Students and Faculty Explore Regional Politics and Change at Al Akhawayn Roundtable
Ifrane, April 7, 2011 - Over 150 Al Akhawayn University students, faculty, and staff came together at a special University event on April 6 to discuss the dramatic, fast-moving political developments taking place across North Africa and the Middle East. Hosted by the Al Akhawayn School of Humanities and Social Sciences, the roundtable discussion on "Politics and Change in the Arab World: Views from Al Akhawayn" helped catalyze fuller, well-informed debate and analysis of the monumental changes and upheavals affecting many countries in the region.
In opening the discussion, Mohammed Dahbi, Dean of the School of Humanities and Social Sciences and the moderator of the roundtable, said that "what we are witnessing is nothing less than historic. These recent months and those still to come are already changing history as pivotal moments in the region's -- indeed the world's -- development."
"Students here in Morocco at Al Akhawayn, like youth elsewhere in our neighborhood, are living through incredible times; your futures will be deeply shaped by what is happening in the Arab world today," he said before the overflowing crowd.
Participating in the roundtable were five distinguished members of the Al Akhawayn University School of Humanities and Social Sciences faculty, all of whom with deep expertise in development, politics, history, communications, and international affairs. They included Jack Kalpakian, Associate Professor of International Studies; Driss Maghraoui, Associate Professor of History; Nizar Messari, Associate Professor of International Studies; Ahmed Rhazaoui, Visiting Professor of International Studies; and Bouziane Zaid, Assistant Professor of Communication Studies.
Driss Maghraoui provided historical perspective to kick off the discussion, and commented on the relative lack of democracy in the Arab world and some of the early lessons to be learned from recently upheavals. Jack Kalpakian then discussed the nature of social movements affecting regional states, pointing out that "there is no escaping reform, and governments need to be accountable to their populations and have the courage to step down, or step up to the plate."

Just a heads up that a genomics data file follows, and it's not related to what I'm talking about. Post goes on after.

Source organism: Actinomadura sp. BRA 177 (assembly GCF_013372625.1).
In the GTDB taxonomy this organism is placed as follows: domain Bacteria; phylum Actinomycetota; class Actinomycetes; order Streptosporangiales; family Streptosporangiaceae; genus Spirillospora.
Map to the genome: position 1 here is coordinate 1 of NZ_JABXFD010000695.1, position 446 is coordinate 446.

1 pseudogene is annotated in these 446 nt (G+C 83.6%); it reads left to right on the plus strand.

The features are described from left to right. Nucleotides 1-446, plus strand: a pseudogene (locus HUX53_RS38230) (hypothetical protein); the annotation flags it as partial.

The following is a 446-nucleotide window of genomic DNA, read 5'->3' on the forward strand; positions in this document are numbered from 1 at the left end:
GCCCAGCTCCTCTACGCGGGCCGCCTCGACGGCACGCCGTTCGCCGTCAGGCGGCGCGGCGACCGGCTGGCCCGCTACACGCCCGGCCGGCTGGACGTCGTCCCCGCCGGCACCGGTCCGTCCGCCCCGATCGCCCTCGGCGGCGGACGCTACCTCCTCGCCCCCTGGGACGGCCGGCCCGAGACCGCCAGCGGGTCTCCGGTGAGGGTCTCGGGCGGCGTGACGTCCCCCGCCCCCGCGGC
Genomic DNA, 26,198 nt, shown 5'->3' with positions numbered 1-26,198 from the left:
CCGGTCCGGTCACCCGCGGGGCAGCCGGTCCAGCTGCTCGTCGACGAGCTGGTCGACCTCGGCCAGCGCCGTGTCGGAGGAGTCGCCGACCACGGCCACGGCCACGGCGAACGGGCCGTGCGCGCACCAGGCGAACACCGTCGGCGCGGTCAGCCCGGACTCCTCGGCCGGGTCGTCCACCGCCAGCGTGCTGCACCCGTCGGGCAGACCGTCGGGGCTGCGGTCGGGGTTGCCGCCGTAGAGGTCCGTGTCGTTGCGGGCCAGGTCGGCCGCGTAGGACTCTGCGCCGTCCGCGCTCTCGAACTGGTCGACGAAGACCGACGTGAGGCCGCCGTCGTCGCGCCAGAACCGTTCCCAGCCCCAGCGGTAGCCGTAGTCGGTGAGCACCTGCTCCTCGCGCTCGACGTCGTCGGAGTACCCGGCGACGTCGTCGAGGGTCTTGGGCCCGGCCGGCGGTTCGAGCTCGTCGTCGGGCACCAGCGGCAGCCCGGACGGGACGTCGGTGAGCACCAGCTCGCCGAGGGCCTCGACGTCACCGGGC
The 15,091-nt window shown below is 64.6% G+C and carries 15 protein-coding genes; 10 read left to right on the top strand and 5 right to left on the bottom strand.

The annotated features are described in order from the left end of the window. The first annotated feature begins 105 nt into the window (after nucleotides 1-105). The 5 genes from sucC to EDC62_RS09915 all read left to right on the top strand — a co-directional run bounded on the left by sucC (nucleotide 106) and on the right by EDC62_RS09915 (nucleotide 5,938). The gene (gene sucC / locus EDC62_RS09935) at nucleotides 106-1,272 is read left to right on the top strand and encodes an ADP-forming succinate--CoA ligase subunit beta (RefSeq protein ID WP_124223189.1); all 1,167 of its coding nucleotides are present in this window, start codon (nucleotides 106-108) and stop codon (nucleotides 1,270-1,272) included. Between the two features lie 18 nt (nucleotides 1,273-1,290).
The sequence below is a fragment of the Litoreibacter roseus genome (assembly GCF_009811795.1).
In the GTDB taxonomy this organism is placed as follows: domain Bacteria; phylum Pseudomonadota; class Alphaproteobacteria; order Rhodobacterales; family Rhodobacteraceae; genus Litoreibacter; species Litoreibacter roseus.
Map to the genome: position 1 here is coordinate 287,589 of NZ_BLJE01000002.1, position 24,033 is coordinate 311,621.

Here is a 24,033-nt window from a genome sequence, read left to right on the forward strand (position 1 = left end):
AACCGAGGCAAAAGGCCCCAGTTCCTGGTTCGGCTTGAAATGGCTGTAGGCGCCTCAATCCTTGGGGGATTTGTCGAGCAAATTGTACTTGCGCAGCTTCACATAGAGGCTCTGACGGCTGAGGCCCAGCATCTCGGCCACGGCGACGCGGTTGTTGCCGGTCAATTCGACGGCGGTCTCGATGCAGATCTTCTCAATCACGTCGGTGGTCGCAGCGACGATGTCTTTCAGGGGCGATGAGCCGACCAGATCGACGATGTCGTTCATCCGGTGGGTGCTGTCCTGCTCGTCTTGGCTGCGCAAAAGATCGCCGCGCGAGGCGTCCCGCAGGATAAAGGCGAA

Ahmed Rhazaoui provided further thoughts on the reasons for the unrest, and emphasized that recommendations for fundamental changes in Arab countries, from governance to development to education and more, have been made for many years but almost never enacted in practice, causing the region to hit the inevitable "brick wall."
Nizar Messari speculated about the "domino effect" of events in Tunisia, Egypt, Yemen, Syria, and others on countries further afield, drawing parallels to the 1959 Cuban Revolution, the 1989 revolutions in Eastern Europe, and the collapse of the Berlin Wall. And Bouziane Zaid analyzed the role of the media, from newspapers to television to the crucial effect new social media have had on the recent revolutions and uprisings in the Arab world.
Al Akhawayn students participated actively in the intense discussion that followed the presentations, voicing many probing questions and exploring topics such as the relationship between repression and democracy, the unique role of electronic social media among the region's younger generations, the role and policies of the United States and Europe, the ongoing processes of positive change, development, and reform in Morocco, and its particular position in the region's political landscape.